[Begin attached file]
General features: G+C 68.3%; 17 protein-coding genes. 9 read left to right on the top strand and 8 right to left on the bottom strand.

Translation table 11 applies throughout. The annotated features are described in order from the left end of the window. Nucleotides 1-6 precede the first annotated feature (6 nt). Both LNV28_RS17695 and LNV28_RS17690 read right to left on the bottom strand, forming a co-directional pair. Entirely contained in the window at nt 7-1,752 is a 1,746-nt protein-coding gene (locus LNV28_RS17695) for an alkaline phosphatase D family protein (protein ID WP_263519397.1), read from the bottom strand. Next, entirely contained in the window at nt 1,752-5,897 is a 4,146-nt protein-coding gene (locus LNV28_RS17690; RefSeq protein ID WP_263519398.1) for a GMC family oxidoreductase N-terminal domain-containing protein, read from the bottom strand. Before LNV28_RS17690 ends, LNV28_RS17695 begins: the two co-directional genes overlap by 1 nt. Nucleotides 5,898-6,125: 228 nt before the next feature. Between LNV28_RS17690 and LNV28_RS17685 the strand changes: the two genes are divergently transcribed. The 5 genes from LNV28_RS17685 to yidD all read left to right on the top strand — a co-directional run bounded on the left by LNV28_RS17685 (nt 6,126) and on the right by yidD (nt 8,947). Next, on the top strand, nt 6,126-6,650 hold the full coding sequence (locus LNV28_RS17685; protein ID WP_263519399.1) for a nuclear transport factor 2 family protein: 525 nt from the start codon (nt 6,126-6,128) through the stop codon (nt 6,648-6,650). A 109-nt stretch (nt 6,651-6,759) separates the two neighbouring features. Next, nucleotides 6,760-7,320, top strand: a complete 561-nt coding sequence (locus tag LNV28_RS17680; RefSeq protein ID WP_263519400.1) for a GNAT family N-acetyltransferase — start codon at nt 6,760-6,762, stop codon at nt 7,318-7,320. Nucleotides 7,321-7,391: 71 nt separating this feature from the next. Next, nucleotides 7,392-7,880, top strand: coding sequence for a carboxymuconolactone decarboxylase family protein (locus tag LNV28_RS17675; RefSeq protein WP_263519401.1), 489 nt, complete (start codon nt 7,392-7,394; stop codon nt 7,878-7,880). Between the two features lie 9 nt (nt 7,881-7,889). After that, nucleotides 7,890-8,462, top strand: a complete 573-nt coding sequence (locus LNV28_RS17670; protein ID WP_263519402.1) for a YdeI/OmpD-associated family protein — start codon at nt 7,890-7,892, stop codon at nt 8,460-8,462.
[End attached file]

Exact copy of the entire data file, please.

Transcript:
General features: G+C 68.3%; 17 protein-coding genes. 9 read left to right on the top strand and 8 right to left on the bottom strand.

Translation table 11 applies throughout. The annotated features are described in order from the left end of the window. Nucleotides 1-6 precede the first annotated feature (6 nt). Both LNV28_RS17695 and LNV28_RS17690 read right to left on the bottom strand, forming a co-directional pair. Entirely contained in the window at nt 7-1,752 is a 1,746-nt protein-coding gene (locus LNV28_RS17695) for an alkaline phosphatase D family protein (protein ID WP_263519397.1), read from the bottom strand. Next, entirely contained in the window at nt 1,752-5,897 is a 4,146-nt protein-coding gene (locus LNV28_RS17690; RefSeq protein ID WP_263519398.1) for a GMC family oxidoreductase N-terminal domain-containing protein, read from the bottom strand. Before LNV28_RS17690 ends, LNV28_RS17695 begins: the two co-directional genes overlap by 1 nt. Nucleotides 5,898-6,125: 228 nt before the next feature. Between LNV28_RS17690 and LNV28_RS17685 the strand changes: the two genes are divergently transcribed. The 5 genes from LNV28_RS17685 to yidD all read left to right on the top strand — a co-directional run bounded on the left by LNV28_RS17685 (nt 6,126) and on the right by yidD (nt 8,947). Next, on the top strand, nt 6,126-6,650 hold the full coding sequence (locus LNV28_RS17685; protein ID WP_263519399.1) for a nuclear transport factor 2 family protein: 525 nt from the start codon (nt 6,126-6,128) through the stop codon (nt 6,648-6,650). A 109-nt stretch (nt 6,651-6,759) separates the two neighbouring features. Next, nucleotides 6,760-7,320, top strand: a complete 561-nt coding sequence (locus tag LNV28_RS17680; RefSeq protein ID WP_263519400.1) for a GNAT family N-acetyltransferase — start codon at nt 6,760-6,762, stop codon at nt 7,318-7,320. Nucleotides 7,321-7,391: 71 nt separating this feature from the next. Next, nucleotides 7,392-7,880, top strand: coding sequence for a carboxymuconolactone decarboxylase family protein (locus tag LNV28_RS17675; RefSeq protein WP_263519401.1), 489 nt, complete (start codon nt 7,392-7,394; stop codon nt 7,878-7,880). Between the two features lie 9 nt (nt 7,881-7,889). After that, nucleotides 7,890-8,462, top strand: a complete 573-nt coding sequence (locus LNV28_RS17670; protein ID WP_263519402.1) for a YdeI/OmpD-associated family protein — start codon at nt 7,890-7,892, stop codon at nt 8,460-8,462.